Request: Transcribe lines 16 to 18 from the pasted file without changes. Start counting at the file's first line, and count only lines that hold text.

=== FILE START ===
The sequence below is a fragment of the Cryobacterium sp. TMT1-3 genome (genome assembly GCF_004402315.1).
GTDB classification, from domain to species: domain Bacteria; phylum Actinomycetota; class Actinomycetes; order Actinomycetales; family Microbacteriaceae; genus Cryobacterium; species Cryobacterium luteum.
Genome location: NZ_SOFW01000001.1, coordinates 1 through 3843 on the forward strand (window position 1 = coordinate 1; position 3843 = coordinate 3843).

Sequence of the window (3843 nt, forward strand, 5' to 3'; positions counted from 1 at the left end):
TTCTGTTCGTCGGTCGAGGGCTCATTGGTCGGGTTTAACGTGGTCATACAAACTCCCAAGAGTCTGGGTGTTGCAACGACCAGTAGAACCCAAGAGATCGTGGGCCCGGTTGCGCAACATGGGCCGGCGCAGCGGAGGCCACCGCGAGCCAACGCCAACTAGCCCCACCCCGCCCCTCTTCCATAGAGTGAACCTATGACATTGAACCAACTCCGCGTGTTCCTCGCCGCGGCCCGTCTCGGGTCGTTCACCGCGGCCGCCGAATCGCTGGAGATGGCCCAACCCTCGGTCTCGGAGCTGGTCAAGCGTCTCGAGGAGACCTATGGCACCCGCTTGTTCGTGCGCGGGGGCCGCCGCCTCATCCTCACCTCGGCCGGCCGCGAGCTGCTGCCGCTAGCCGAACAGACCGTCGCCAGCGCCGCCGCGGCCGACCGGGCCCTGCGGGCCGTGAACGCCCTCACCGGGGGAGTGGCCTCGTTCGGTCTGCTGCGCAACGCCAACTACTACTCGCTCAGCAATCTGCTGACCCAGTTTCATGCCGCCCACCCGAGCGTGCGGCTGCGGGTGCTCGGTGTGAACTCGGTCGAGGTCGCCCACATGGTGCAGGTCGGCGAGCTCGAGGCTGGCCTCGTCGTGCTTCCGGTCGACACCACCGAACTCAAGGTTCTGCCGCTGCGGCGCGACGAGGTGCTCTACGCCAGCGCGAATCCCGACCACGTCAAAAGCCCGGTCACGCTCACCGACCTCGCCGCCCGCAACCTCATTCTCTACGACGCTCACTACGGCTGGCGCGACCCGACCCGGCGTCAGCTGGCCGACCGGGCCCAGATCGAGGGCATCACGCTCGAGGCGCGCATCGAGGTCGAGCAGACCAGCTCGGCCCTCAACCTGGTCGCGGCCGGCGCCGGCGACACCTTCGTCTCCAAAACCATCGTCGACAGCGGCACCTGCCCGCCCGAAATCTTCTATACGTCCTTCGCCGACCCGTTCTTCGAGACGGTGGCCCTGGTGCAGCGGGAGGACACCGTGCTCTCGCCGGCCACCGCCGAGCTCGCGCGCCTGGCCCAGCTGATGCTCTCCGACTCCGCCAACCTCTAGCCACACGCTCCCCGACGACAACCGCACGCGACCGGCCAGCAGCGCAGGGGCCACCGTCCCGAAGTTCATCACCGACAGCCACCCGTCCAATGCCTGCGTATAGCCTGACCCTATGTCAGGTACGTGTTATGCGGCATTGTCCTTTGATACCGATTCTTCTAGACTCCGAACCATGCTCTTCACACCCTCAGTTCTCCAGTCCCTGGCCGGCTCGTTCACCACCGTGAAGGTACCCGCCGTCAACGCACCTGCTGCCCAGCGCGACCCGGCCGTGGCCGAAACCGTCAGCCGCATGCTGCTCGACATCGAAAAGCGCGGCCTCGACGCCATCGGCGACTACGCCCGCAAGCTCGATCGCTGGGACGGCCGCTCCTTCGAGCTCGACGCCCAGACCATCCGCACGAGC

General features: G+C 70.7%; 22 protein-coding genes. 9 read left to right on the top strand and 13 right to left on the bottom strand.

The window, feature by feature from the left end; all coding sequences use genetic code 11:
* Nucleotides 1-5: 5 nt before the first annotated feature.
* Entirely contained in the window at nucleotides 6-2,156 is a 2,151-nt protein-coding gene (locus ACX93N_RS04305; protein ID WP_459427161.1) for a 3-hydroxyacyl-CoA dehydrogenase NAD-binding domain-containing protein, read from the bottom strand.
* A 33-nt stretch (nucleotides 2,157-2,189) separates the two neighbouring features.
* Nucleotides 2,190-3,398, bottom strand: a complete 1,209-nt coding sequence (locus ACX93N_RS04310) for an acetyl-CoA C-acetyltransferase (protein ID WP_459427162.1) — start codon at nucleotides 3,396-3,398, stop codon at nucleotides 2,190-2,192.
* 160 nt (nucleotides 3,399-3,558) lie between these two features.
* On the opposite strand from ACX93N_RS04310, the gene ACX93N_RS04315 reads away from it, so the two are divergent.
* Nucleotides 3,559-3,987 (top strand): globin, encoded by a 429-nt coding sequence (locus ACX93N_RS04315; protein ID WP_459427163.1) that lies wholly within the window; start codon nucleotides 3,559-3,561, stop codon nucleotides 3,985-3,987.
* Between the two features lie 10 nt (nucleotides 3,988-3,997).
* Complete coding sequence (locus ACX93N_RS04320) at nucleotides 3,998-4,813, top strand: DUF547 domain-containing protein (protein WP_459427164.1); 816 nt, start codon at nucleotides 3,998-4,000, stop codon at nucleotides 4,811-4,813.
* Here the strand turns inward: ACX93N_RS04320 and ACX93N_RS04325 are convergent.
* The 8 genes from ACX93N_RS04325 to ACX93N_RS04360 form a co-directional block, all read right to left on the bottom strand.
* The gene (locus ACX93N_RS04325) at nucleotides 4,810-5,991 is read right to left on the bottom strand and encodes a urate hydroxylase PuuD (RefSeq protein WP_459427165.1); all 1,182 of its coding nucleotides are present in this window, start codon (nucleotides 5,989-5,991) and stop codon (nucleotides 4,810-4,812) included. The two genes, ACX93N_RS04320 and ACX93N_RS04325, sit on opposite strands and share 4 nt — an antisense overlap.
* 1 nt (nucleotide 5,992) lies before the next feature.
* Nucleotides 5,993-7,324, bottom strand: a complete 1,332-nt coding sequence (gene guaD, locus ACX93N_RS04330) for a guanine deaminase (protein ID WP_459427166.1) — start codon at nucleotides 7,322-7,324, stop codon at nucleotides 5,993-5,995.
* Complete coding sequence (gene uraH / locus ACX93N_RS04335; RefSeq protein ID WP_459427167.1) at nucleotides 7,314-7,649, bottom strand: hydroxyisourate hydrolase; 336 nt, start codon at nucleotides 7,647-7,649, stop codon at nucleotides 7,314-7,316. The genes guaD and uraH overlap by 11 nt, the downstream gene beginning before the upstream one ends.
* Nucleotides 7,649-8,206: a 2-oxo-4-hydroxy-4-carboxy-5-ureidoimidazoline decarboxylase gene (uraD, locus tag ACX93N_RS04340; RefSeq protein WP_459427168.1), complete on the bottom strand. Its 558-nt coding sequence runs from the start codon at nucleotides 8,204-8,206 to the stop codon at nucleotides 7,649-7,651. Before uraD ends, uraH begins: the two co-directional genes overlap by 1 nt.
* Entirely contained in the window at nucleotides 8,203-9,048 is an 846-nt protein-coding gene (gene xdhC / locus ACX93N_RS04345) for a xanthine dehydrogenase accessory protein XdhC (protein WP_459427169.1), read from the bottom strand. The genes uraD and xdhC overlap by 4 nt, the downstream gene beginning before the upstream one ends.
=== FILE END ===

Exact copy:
* Complete coding sequence (locus ACX93N_RS04320) at nucleotides 3,998-4,813, top strand: DUF547 domain-containing protein (protein WP_459427164.1); 816 nt, start codon at nucleotides 3,998-4,000, stop codon at nucleotides 4,811-4,813.
* Here the strand turns inward: ACX93N_RS04320 and ACX93N_RS04325 are convergent.
* The 8 genes from ACX93N_RS04325 to ACX93N_RS04360 form a co-directional block, all read right to left on the bottom strand.